Central and west African leaders will hold a summit next week to fine tune their campaign to crush Boko Haram, who appear to be losing ground in the face of a regional military offensive.
The April 8 talks will be the first since Nigeria's election a week ago which was won by Muhammadu Buhari, a former military leader who has vowed to rid his country of the "terror" the Islamist militants have sown.
Boko Haram, whose rampage through northeastern Nigeria has left more than 15,000 people dead since 2009, is the region's most pressing security problem, having sent refugees fleeing across borders and displaced tens of thousands within Nigeria.
The west African regional bloc ECOWAS said in a statement Sunday that the meeting in the Equatorial Guinea capital Malabo came "in the face of the mounting and increasingly bloody attacks by the fundamentalists against Nigeria, Niger, Cameroon and Chad."
The Malabo summit is being jointly organized by ECOWAS and the Economic Community of Central African States (ECCAS).
Experts from both groups held a preliminary meetings in Cameroon's economic capital Douala to prepare ground for the summit, ECOWAS said.
They tried to fine tune strategy to "eradicate" the group, the statement added, and discussed regional coordination of military strategy and other matters.
- Fight to the finish -
Buhari's historic election win was partly due to outgoing president Goodluck Jonathan's failure to tackle the insurgency, which has sparked worldwide concern.
"I assure you that Boko Haram will soon know the strength of our collective will and commitment to rid this nation of terror and bring back peace," Buhari said last week.
He later told the BBC: "With the co-operation of our neighbors, Cameroon, Chad, Niger and the international community, and the commitment we are going to get from the military, I think it will take us a much shorter time to deal with them."
A coalition involving troops from the four countries has been battling the Islamists in a bid to crush the insurgency, which has now spread across borders from Boko Haram's stronghold in northern Nigeria.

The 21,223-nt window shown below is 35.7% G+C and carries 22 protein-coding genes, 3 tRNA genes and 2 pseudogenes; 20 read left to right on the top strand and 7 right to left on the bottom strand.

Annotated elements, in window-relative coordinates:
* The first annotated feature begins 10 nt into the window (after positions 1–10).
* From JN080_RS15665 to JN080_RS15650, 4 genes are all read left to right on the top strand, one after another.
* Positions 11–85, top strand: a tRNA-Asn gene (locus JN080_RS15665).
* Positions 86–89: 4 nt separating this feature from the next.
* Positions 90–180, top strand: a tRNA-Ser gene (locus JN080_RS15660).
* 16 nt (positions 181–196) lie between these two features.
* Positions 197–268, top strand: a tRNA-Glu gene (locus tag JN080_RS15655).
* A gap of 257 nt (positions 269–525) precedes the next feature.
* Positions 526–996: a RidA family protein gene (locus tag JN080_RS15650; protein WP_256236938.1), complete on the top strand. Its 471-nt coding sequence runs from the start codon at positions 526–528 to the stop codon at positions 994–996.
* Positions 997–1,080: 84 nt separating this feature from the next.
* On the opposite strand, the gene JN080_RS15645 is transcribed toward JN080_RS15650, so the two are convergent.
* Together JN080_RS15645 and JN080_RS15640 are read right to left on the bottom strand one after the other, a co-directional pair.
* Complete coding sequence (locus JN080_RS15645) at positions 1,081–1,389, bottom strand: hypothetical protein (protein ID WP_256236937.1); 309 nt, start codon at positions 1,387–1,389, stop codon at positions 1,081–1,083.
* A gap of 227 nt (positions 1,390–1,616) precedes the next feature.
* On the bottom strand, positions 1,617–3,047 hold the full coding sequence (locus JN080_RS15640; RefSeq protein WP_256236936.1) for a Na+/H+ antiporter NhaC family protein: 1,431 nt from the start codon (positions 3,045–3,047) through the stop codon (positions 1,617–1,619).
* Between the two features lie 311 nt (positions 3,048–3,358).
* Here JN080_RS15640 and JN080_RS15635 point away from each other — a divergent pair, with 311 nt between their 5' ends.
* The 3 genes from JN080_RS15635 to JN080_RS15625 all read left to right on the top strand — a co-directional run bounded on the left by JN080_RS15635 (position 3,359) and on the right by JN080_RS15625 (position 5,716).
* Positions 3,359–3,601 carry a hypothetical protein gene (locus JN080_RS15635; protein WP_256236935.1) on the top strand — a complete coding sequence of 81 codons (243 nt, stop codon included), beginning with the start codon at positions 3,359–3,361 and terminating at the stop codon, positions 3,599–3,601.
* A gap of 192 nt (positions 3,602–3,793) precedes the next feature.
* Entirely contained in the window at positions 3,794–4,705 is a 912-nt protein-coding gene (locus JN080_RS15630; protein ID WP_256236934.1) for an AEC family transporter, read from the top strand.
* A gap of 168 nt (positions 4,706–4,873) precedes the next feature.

The general staff of the Chadian army last week said the nuisance capacity of Boko Haram has been severed reduced by the offensive, although their Nigerien colleagues believe the group still has the ability to wage an "asymmetric war" through suicide attacks and hit-and-run raids.
According to some experts, a major stumbling block in the fight against the group had hitherto been poor intelligence sharing between Nigeria and its neighbors, although this appears to have improved after a joint military force involving the four countries was launched.
It was not immediately clear if Buhari would be attending the summit, as he will not be sworn in as president to succeed Jonathan until May 29.
U.N. rights chief Zeid Ra'ad Al Hussein last week led an appeal for stronger international support in the fight against the group after the U.N. Human Rights Council unanimously adopted a resolution to this effect.
"Countless more children, women and men have been abducted, abused and forcibly recruited, and women and girls have been targeted for particularly horrific abuse, including sexual enslavement," Zeid said.
"This despicable and wanton carnage, which constitutes a clear and urgent menace for development, peace and security, must be stopped," Zeid said.
The group recently pledged its allegiance to the Islamic State group of jihadists fighting in Iraq and Syria.
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